Not to be confused with KSWT, the CBS affiliate in Yuma, Arizona.
Tacoma - Seattle, Washington
United States
City Tacoma, Washington
Branding CW 11
Slogan Dare To Defy
Channels Digital: 11 (VHF)
Virtual: 11 (PSIP)
Translators (see article)
Owner CBS Corporation
(The CW Television Stations, Inc.)
First air date March 1, 1953 (1953-03-01)
Call letters' meaning King County
Sister station(s) KMPS-FM, KFNQ, KJAQ, KZOK-FM
Former callsigns KTNT-TV (1953–1974)
Former channel number(s)
  • Analog:
  • 11 (VHF, 1953–2009)
  • Digital:
  • 36 (UHF, 2002–2009)
Former affiliations
  • Primary:
  • CBS (1953–1958, 1960–1962, 1995–1997)
  • Independent (1958–1960, 1962–1995)
  • UPN (1997–2006)
  • Secondary:
  • DuMont (1953–1955)
Transmitter power 100 kW
Height 275.7 m (905 ft)
Facility ID 23428
Transmitter coordinates 47°36′56″N 122°18′29″W / 47.61556°N 122.30806°W / 47.61556; -122.30806Coordinates: 47°36′56″N 122°18′29″W / 47.61556°N 122.30806°W / 47.61556; -122.30806
Licensing authority FCC
Public license information: Profile
Website cwseattle.cbslocal.com

KSTW, channel 11, is a CW owned-and-operated station television station licensed to Tacoma, Washington, United States. The station is owned by the CBS Television Stations subsidiary of CBS Corporation, and has its studios and transmitter located separately in Seattle.

KSTW is available on cable television to Canadian customers in Southwestern British Columbia on numerous cable providers such as TELUS Optik TV and Shaw Cable in Victoria, Vancouver, Penticton and Kelowna.


Early history

The construction permit for the station was issued by the Federal Communications Commission (FCC) on December 10, 1952. Chief Engineer Max Bice immediately ordered equipment through General Electric, and the equipment was delivered within 45 days. The antenna was in Milan, Italy and it was shipped by rail car to Tacoma. The transmitter arrived in Tacoma from Syracuse, New York on February 9, 1953. It was installed on the next day, and work progressed rapidly. The original studios and transmitter house were located at South 11th Street and Grant Avenue. The station tested with a 30,000-watt signal and received reports of reception from up to 150 miles away.

The station began broadcasting March 1, 1953 out of Tacoma as KTNT-TV, named after its founder, the Tacoma News Tribune. At the time, it was a primary CBS affiliate and sister station to KTNT radio (AM 1400, now KITZ, and FM 97.3, now KIRO-FM). During the late 1950s, the station was briefly affiliated with the NTA Film Network.[1] On February 21, 1954, KTNT received permission from the FCC to increase the transmitter's power to 316,000 watts, and to move the transmitter to a new 1,000 foot tower near View Park, Washington just south of Harper on the Fragaria Access Road. Parts of the old transmitting equipment were loaned to Portland, Oregon's KGW-TV, due to the damage from the Columbus Day Storm of 1962.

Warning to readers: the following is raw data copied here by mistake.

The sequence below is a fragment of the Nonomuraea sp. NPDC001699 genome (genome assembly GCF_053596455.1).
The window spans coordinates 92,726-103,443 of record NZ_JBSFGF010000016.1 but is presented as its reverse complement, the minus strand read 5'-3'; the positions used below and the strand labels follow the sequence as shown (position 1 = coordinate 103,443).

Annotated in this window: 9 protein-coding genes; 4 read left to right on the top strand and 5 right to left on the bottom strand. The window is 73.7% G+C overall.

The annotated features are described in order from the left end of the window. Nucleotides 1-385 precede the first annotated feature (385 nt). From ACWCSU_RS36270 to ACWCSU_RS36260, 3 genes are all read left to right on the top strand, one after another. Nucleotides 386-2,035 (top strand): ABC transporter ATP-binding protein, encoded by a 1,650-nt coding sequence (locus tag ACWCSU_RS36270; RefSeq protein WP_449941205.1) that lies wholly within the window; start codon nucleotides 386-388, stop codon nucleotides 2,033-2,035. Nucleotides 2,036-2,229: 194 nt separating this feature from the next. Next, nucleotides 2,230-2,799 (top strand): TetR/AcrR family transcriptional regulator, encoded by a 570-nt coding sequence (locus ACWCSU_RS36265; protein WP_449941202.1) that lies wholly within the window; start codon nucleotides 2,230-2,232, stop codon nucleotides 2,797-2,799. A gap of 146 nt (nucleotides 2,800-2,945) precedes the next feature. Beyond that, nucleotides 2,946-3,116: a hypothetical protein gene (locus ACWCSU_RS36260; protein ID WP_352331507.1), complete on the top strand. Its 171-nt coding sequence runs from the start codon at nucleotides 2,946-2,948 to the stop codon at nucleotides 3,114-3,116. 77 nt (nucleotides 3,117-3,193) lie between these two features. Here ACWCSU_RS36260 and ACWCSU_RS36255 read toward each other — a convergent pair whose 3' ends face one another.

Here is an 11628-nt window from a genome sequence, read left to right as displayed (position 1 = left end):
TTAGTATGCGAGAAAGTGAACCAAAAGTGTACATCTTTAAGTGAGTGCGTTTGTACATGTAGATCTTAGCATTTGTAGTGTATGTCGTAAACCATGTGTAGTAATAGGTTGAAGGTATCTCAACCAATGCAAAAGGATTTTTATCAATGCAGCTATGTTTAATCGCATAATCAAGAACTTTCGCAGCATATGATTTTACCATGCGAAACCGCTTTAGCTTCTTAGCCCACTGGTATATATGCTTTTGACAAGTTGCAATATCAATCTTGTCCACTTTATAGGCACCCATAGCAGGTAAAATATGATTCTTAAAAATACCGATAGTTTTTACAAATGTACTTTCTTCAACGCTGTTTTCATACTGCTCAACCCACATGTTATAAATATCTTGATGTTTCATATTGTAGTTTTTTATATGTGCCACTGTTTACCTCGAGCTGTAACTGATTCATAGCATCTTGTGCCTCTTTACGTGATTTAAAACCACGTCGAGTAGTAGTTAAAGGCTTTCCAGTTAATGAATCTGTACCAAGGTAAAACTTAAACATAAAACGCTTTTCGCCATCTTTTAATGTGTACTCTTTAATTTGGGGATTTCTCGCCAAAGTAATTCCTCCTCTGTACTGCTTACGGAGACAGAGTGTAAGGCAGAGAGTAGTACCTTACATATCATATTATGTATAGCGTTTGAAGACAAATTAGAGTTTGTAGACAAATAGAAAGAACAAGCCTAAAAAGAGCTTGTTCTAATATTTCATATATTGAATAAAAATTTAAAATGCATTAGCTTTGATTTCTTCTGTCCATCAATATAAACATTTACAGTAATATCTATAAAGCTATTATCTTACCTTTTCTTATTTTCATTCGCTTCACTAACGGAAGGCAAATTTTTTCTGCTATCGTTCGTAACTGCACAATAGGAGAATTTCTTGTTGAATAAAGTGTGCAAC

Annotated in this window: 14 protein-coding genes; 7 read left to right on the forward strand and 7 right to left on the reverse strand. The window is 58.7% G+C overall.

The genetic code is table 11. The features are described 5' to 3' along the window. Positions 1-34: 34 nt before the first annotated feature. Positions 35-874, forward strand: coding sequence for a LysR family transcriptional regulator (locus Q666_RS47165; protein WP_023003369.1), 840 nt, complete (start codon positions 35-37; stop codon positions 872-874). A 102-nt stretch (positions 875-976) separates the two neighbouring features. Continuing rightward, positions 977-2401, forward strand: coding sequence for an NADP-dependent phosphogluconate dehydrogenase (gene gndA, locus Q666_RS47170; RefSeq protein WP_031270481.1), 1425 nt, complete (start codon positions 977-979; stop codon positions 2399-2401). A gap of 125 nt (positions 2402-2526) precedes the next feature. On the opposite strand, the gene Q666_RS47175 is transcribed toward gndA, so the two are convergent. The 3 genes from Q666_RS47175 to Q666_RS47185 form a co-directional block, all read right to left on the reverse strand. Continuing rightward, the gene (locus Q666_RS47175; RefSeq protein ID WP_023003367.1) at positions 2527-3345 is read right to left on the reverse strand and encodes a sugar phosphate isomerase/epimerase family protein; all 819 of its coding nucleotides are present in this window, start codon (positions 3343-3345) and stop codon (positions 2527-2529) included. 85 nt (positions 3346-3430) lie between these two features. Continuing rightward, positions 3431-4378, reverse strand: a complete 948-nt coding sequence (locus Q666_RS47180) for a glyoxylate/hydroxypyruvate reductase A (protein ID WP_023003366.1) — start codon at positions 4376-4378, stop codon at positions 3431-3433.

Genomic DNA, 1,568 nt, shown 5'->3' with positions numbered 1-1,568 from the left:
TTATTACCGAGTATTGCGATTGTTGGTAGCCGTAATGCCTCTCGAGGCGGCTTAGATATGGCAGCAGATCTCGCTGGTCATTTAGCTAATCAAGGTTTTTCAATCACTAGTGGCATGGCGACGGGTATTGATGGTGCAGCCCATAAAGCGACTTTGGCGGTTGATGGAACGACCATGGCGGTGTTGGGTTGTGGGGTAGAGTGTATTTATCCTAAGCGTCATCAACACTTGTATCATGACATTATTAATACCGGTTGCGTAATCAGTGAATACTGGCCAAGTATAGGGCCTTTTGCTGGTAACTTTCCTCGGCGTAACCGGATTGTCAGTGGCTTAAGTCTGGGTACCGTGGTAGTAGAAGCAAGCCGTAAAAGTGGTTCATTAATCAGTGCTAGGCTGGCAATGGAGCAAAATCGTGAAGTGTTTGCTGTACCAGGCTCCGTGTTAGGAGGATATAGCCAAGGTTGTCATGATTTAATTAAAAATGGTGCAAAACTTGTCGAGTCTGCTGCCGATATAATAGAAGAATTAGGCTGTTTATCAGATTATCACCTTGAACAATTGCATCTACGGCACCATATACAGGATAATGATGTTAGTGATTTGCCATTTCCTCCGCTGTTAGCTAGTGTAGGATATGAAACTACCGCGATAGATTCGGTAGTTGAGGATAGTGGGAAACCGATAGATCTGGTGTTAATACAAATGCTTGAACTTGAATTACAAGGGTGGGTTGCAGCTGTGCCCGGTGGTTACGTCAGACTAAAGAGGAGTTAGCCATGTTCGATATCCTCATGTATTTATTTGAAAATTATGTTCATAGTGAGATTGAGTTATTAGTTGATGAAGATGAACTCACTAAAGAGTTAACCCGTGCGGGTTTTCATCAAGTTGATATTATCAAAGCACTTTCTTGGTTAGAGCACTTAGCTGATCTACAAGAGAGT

In February 1958, KIRO-TV (channel 7) took to the air as the Seattle-Tacoma market's exclusive CBS affiliate.[2] After being informed by CBS that its affiliation would be discontinued, KTNT-TV filed an antitrust lawsuit against CBS and KIRO-TV, on claims the network had a pre-existing agreement to affiliate with KIRO-TV when and if it ever went on the air.[3] CBS agreed to settle the suit in 1960 by taking on both KIRO-TV and KTNT-TV as primary affiliates.[4] This arrangement lasted until September 1962, when channel 7 became the sole CBS station for western Washington.[5] Channel 11 was left to once again become an independent station, the second in the market after KTVW (channel 13, now KCPQ).

During the late 1960s, the station also occasionally carried NBC primetime programs preempted by Seattle SuperSonics games on KING-TV (channel 5). For one month, in May 1967, the station was also an affiliate of the United Network (also known as the Overmyer Network), a short-lived attempt to create a fourth commercial television network nationally. During the decade, KTNT also presented movies under the "Nightmare!" banner in the early 1960s on Saturday nights, airing around 10:30 p.m. before sign-off.

New ownership

Due to new newspaper-broadcast cross-ownership restrictions enacted by the FCC in the early 1970s, the Tacoma News Tribune's ownership of the KTNT stations were under threat of potential FCC divestiture. As a result, KTNT-TV was sold to the WKY Television System, forerunner of Gaylord Broadcasting, in 1974;[6][7] the new ownership changed the station's call letters to KSTW (standing for Seattle-Tacoma, Washington).[8] With the new ownership came a new slogan, "Good Lookin' 11", as well as a new logo--a stylized "circle 11" with the circle modified to accommodate the 11. Later in the decade, KSTW became a regional superstation. At its height, it was available on nearly every cable system in Washington, as well as parts of Oregon and Idaho and much of British Columbia. The station also carried many daytime CBS programs preempted by KIRO-TV (including game shows such as The Joker's Wild and The Price Is Right) during the 1970s.